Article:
Sustainability could be the saving grace of supply chain issues
Currently, fashion has more unused goods than ever before. At the PI Apparel conference, an event for product development leaders in retail, Stephanie Benedetto, CEO and co-founder of Queen of Raw, said the fashion industry has over 280 billion dollars of unused fabric and unused finished goods sitting in warehouses and collecting dust that will only live to see the inside of a landfill or burned. Canceled orders, closed stores, and missed seasons and collections have thrown fashion’s supply chain out of whack.
All this waste causes the fashion industry financial, environmental, and reputational harm. This waste is not only hurting profits, but it’s also destroying drinking water. Textile production is the number three polluter in the world right now, behind oil and agriculture. If we continue with the current pace of textile production, the World Wildlife Fund estimate by 2025 2/3’s of the entire world’s population will face shortages of fresh water.
Companies looking to rectify their supply chain issues. The longer a company can keep materials, raw materials, and finished goods in a supply chain, the more economically viable it is. The key to this is circularity. Unused stuff has value. It can be sent to another planned department or division for use. If a company isn’t going to reuse something, there is the option to resell it. This adds to a company’s revenue, and then unused goods are no longer taking up valuable warehouse space. If products are proprietary and past their shelf life, there’s also the option to recycle or donate them.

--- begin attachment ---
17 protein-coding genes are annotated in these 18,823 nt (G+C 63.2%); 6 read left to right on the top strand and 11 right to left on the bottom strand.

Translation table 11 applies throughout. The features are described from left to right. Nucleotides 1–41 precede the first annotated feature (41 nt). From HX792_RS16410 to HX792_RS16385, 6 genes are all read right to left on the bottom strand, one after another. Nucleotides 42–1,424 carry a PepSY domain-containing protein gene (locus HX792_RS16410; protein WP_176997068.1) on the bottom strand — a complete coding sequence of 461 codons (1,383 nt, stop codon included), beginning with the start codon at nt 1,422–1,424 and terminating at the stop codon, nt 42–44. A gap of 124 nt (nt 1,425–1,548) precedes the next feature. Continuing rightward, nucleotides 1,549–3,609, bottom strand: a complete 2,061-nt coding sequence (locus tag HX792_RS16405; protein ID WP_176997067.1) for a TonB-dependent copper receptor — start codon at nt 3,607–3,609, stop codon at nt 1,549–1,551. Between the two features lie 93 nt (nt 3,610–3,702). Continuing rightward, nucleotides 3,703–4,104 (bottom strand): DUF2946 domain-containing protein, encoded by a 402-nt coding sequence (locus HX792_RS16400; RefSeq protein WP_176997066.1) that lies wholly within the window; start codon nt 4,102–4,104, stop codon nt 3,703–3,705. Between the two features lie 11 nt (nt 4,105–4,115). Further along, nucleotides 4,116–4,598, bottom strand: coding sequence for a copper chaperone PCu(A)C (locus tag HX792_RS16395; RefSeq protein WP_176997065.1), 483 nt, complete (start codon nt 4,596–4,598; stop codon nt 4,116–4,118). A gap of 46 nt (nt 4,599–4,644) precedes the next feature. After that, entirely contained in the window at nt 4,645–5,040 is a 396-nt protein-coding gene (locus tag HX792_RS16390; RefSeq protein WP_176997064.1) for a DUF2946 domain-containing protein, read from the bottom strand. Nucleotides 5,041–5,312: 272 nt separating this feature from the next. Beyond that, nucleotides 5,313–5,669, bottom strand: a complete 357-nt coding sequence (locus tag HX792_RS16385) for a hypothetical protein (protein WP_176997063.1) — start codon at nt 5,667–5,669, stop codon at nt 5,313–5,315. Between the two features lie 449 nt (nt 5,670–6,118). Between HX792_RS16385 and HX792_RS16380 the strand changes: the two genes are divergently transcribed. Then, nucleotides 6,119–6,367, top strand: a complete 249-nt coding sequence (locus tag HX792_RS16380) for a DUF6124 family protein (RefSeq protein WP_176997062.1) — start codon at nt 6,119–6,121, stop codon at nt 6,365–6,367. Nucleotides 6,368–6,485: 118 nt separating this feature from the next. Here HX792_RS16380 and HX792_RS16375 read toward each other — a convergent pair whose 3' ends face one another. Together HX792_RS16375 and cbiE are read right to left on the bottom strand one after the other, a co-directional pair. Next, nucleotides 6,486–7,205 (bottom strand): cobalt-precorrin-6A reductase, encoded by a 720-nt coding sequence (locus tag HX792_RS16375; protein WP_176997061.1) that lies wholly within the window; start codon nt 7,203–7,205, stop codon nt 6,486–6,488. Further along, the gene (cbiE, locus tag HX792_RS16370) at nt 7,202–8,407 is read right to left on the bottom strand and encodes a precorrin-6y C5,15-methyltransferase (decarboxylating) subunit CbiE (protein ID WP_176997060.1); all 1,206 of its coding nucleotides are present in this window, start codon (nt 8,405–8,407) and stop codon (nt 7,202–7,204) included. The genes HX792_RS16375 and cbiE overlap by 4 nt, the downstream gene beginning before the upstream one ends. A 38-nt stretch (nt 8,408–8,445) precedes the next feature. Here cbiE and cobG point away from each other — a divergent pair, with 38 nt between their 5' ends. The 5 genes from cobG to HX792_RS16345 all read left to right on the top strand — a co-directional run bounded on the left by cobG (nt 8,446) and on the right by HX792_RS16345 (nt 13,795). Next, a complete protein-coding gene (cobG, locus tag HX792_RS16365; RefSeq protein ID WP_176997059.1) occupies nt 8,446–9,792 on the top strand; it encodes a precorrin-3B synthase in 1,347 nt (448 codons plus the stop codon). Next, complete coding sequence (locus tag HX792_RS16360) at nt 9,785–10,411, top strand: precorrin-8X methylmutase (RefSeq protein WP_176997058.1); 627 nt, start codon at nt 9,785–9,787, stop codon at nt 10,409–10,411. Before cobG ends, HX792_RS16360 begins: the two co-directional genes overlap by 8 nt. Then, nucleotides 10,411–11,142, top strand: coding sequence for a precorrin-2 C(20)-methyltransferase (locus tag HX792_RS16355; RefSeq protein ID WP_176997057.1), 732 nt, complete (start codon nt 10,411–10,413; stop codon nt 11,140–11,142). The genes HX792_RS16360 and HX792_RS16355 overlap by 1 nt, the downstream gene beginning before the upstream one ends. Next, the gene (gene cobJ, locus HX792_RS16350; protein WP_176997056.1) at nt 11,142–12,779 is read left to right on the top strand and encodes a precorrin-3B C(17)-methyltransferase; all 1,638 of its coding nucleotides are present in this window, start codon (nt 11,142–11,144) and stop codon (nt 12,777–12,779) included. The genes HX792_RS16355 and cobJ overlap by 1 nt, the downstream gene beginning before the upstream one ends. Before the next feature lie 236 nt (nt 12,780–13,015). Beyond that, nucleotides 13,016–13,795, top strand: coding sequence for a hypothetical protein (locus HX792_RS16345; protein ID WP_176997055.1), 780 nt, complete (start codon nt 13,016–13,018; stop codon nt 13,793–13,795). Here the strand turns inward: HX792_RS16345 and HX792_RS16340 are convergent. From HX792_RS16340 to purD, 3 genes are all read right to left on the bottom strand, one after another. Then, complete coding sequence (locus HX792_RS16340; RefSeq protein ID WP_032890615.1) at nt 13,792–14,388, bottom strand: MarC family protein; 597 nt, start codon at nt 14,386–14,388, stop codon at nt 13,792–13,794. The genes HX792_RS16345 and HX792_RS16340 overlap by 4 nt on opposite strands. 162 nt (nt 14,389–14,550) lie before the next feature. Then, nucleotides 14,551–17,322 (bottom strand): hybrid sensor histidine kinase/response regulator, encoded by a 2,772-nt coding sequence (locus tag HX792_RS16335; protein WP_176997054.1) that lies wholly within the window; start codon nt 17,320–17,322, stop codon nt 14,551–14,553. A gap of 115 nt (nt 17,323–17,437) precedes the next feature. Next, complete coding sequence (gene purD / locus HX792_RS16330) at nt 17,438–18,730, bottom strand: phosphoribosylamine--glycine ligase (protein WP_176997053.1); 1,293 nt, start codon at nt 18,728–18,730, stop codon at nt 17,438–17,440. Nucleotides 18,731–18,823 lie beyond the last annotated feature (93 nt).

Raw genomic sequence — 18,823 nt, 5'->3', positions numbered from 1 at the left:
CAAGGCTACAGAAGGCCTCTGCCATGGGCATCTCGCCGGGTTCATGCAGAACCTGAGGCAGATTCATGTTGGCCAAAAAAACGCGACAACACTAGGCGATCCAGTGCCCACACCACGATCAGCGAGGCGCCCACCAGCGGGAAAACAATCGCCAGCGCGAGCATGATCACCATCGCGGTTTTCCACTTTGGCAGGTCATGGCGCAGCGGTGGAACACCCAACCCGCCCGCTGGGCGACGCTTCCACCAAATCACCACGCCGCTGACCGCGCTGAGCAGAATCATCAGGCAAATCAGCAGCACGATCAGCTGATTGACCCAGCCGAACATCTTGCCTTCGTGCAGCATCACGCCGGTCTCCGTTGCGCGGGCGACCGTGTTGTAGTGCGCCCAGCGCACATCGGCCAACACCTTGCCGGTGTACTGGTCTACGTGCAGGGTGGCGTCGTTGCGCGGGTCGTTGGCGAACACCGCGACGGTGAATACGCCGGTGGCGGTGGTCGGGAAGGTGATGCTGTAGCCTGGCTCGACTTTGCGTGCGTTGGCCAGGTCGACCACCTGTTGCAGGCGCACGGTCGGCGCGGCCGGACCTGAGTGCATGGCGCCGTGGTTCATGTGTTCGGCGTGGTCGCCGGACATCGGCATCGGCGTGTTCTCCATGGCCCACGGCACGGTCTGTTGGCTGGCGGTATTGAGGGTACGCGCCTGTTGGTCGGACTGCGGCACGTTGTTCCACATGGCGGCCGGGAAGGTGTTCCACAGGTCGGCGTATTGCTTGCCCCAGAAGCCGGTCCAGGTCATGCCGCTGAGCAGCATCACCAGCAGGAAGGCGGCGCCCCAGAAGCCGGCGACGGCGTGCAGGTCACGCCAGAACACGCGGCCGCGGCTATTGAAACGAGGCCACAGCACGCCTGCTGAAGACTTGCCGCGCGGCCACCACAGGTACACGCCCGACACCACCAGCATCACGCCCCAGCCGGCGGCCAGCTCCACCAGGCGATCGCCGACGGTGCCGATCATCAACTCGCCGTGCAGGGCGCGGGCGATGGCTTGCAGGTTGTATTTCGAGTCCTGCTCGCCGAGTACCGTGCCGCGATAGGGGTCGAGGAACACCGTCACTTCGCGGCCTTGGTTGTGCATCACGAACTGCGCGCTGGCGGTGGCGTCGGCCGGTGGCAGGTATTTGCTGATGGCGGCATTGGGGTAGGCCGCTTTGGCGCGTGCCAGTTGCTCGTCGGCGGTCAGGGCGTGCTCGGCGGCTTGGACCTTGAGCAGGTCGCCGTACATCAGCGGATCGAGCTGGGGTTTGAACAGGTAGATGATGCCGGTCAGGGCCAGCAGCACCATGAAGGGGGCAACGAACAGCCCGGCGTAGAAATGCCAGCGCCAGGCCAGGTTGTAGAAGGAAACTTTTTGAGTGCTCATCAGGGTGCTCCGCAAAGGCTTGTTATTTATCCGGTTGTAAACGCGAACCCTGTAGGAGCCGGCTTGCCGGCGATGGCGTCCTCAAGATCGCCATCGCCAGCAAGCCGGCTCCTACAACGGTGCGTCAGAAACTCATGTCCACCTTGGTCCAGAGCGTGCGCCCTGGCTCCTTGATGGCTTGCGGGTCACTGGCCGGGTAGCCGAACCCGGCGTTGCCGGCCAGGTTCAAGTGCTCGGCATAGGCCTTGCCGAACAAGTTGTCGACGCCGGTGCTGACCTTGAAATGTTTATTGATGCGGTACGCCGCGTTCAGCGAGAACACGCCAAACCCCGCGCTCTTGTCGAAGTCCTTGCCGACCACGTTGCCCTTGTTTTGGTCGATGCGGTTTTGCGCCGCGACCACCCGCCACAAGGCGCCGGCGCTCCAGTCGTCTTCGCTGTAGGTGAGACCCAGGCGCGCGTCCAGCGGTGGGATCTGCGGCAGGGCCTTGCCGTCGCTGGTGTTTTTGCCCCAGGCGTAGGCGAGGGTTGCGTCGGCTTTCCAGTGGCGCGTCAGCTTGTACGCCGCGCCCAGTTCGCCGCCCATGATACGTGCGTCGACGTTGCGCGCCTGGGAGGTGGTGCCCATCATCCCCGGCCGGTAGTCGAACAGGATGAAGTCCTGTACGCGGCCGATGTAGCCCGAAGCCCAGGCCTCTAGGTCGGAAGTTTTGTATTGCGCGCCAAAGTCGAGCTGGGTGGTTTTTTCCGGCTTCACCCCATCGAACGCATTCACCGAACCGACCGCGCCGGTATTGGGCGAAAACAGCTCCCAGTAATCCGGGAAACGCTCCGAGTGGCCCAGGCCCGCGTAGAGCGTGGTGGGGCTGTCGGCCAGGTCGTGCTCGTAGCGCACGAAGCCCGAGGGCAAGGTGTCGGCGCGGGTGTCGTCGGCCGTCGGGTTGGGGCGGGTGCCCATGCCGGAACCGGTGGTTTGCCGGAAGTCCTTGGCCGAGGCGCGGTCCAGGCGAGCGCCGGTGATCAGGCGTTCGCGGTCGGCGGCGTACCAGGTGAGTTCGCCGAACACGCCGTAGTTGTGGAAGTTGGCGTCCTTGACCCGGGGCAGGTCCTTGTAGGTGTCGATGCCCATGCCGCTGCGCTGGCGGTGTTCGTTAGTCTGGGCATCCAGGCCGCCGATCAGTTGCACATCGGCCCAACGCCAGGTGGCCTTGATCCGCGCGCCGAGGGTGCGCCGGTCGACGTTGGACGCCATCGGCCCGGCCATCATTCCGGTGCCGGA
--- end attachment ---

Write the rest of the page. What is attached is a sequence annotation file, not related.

All these ideas can save businesses a ton of money and drive their bottom line. Reselling appears the most popular option among businesses because that immediately adds to their revenue. Companies want to recoup their inventory losses.
Benedetto is also a large advocate for companies buying unused stuff from other companies. “You need what you need when you need it at a discount located where you’re actually producing stuff,” she said. “The COVID-19 pandemic was an opportunity to give businesses the chance to sell more unused stuff than ever. Fortune 500 companies were turning around and buying unused products and deadstock because their supply chains were disrupted, and they needed to fill orders. These companies managed to increase their markups, offered great opportunistic pricing, and improved their speed to market because they weren’t waiting for newly manufactured products.”
These sustainable stories are also great for marketing. Today’s customers are becoming increasingly aware of the environmental impact of fashion, and they shop more consciously. At the end of the day, companies are about saving and making money. If sustainability is bringing in more customers and helping the bottom line, it only makes sense to take a sustainable approach to your supply chain.